Unlike many of my predecessors who have written articles about kettlebells, I have no acronyms after my name. I am not a trainer of any sort. I own a kettlebell, but I use it as an art piece. The only time I pick it up is to vacuum underneath it.
I’m not the kind of person you normally expect to write to this kind of website, but it just so happens I am what you call an outlier. Without getting into statistics, an outlier is something that happens a very small percentage of the time. I’m one of those very small percents.
The truth is, although I do not use the kettlebell to train, I train to become the kettlebell.
The Kettlebell Is Small and Compact
If you were to look at me, you would think, “My God, maybe you ought to get locked in a room with a couple of kettelbells, a side of beef, some mash potatoes, and don’t forget the gravy.” This would be due to you observing that I’m a fifty-year-old man who stands all of 5’3” and weighs a buck-oh-five.
The reason I keep my bodyweight down is because I was born with a genetic disease called Alport Syndrome. It is causing me to go deaf and blind, and eventually will affect other organs like my kidneys. This will lead to the need for transplantation. At my small size, I will be able to accept organs from a healthy fifth grader. As an added plus, I’m an avid biker, and at a 105lbs I can climb like Lance Armstrong (not so much like when he was on PEDs, but before that).
The Kettlebell Is Simple, Yet Complex
The reason I don’t train with the kettlebell is because I just don’t have a body that allows me to do so. I was born with cerebral palsy that affects my right side, especially my hip and leg. Certain tools don’t work for me, so I rely on bodyweight exercise, which represents the vast majority of my formal training. Bodyweight exercise simply feels better on my joints.
That said, I have done my fair share of heavy lifting, but that came in the form of manual labor such as lumberjacking. Pavel will tell you that manual labor is a poor form of exercise because it tends to be too asymmetrical. He is 100% correct. Matter of fact, I worked on a farm to pay my way through college, and it ended up causing me twenty plus years of chronic pain. But now I’m the outlier, and I know how to handle this dilemma.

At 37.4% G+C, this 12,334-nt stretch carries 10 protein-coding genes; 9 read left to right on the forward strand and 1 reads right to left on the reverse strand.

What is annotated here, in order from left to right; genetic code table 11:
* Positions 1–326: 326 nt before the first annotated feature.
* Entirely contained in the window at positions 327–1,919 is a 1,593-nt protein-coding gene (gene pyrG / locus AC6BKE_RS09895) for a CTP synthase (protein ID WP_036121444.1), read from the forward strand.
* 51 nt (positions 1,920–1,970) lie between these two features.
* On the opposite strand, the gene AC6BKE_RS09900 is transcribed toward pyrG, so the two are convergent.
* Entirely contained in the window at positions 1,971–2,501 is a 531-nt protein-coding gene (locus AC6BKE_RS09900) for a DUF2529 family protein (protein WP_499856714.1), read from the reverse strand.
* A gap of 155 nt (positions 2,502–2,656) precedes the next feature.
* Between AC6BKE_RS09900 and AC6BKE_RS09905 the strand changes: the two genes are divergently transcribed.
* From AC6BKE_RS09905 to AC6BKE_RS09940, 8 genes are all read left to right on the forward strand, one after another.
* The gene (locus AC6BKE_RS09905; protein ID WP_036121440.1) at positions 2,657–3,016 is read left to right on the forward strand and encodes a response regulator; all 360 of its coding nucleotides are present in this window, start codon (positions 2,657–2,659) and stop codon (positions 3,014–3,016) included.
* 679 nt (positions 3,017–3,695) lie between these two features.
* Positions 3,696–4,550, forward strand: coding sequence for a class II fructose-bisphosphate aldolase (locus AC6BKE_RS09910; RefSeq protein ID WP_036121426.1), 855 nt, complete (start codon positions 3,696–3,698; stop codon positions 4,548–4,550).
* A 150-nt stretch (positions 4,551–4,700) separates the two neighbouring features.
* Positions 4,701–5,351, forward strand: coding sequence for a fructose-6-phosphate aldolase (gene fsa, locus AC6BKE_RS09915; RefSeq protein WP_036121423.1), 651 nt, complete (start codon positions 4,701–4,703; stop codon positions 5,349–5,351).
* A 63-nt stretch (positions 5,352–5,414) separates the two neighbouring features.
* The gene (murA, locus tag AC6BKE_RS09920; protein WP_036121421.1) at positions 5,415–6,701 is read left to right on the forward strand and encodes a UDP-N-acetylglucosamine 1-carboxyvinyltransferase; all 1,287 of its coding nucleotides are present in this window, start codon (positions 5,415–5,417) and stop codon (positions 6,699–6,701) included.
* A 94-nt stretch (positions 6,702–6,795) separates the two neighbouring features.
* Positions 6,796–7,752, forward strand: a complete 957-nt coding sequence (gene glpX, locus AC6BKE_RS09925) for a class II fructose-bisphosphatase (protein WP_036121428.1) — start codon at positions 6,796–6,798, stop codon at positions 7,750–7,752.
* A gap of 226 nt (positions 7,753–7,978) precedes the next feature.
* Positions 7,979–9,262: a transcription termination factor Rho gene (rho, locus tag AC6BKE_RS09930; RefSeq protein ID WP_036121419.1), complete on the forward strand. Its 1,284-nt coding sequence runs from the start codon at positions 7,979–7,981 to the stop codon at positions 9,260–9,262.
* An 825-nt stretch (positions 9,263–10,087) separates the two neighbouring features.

Let’s say I’m working on a job and I’m stacking wood. I do it with one hand, then the other. I move one way, then the other. I work both sides equally throughout my day. Not only that, but I don’t just stack the wood. I build something out of it – like barns or walls. This forces me to live consciously. I have to think. The creative aspect of my work forces me to use my whole brain. Bottom line: I’m working my damaged brain and body at the same time, as well as paying for my rent. Simple, yet complex.
The Kettlebell Is Strong
I’m strong by any measure you want to measure me by. I pick up 2.5 times my bodyweight all the time. I move things that weigh four to five times my bodyweight all the time. I can generate more absolute strength then the vast majority of 200lb men. Which absolutely disgusts me, by the way. I’m a 105lb cripple for God’s sake! Somebody really should up the standards.
The Kettlebell Is Tough
Try to break the kettlebell. Take your 16kg kettlebell and throw it against the wall. Then take it and drop it on your driveway. Give it any kind of abuse you wish. Afterward, wipe it off and put it away. You didn’t hurt it. Now, go fix your wall and driveway.
The Kettlebell Is Built to Last
This point is probably more important to me than most. As mentioned earlier, I have a genetic disease. More than likely it will be the death of me. It took my brother at the age of 26.
My brother’s disease was “juvenile.” It became full-blown when he was young, and he died young. Mine is “onset,” which means as I get older and my body starts to break down, the disease will become full-blown and overtake me, as well. The key for me is to keep the disease in “onset” mode, and not let it become full-blown. This means I must keep my biological age (the true age of your body) much younger than my chronological age (how many times you’ve gone around the sun).
To this end, I found my “happy place.” I’ve been truly blessed in regards to the fact I was born and raised on the central coast of California. It’s a beautiful piece of the world. I live in the country. It’s a quick bike ride into town or to the beach, but it’s far enough to get away from it all. I work outside. I’ve taken a huge financial hit to create this lifestyle, but in the end I earned financial freedom. I learned I can easily live without. And I can certainly live without the stress.
On top of that, I eat somewhat healthy and I know how to sleep. The result? If you saw me wandering around Pismo Beach, you’d probably think I was your typical thirty-something surfer. I’m built like one, and I move like one. This is not something I tried to achieve. It is what my training program produced. I can think of worse for a fifty-year-old cripple. And if my present state is any indication, then I, like the kettlebell, will be built to last.
The Kettlebell as Life
So, perhaps what I said in the beginning of this piece has become clearer. I do not train with the kettlebell, but I practice kettlebell training. I train to be the kettlebell.
When it is all said and done, the kettlebell is one of the most beautiful pieces of art that you could ever own. You don’t have to touch it every day, but I recommend you admire it, its qualities, and what it represents every day.